History of World Maritime Day

 

                More than 80% of the Global trade is transported through the oceanic blue highways by international shipping with over 75,000 large vessels. It means that most of the consumer goods that enter business and homes all over the world were shipped to get there. As the most affordable and efficient form of transportation for goods, maritime activity continues to be a vital part of the world’s trade industry.

 

                The International Maritime Organization (IMO) began its development in 1948 as a specialized agency of the United Nations. Taking some time to get established, the organization then entered into force on March 17, 1958. At its beginning, the IMO had only 21 member states who took part, which is a large contrast to the present day when it now boasts the 175 Member States.

 

                The IMO focuses on environmental issues, legal issues, safety, maritime efficiency and technical cooperation. They work together to prevent marine pollution from ships, create safety measures to avoid accidents and damage, build more efficiency in shipping, with the IMO slogan, “Safe, secure and efficient shipping on clean oceans”, members commit to taking care of the natural resources as well as working in cooperation for the safety of everyone. This includes encouraging each member to promote legislation against piracy and other dangerous activity on the sea.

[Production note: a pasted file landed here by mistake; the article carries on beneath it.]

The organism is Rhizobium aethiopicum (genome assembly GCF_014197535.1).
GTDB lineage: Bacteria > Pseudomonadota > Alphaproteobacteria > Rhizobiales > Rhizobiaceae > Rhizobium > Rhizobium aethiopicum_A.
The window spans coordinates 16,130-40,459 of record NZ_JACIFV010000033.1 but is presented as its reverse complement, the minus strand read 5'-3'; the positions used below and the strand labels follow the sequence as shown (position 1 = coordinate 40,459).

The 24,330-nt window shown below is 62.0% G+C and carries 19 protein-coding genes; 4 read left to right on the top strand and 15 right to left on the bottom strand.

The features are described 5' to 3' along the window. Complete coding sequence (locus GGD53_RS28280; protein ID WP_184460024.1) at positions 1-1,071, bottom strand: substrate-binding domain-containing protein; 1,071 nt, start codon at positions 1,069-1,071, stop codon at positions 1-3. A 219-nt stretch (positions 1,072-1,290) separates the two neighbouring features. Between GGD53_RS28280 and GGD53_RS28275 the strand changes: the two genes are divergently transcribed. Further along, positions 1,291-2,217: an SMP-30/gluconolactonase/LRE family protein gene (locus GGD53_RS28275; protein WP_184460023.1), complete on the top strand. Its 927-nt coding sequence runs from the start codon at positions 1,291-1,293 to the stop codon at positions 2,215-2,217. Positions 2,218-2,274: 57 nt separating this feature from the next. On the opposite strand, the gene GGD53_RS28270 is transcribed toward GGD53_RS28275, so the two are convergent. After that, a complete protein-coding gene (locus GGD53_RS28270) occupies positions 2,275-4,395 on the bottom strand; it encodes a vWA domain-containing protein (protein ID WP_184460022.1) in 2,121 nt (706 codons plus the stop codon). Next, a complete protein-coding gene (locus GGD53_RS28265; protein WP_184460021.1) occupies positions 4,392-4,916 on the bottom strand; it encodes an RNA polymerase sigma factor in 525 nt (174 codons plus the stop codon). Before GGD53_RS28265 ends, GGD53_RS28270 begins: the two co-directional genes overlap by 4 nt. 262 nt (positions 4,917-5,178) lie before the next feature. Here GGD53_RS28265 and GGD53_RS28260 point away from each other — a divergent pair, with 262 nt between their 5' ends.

Twenty years after it moved into action, the anniversary of the IMO was celebrated as the first World Maritime Day in March of 1978. Celebrated annually after that, eventually the day was moved to the end of September, usually celebrated on the last Thursday. Established by the United Nations in 1978, World Maritime Day is meant to raise awareness about the importance of the shipping industry and the vital contribution it makes to places all over the globe. Each year World Maritime Day has its own theme that is meant to encourage and motivate those within the shipping industry as well as offering opportunities to tell others about it. Past themes include: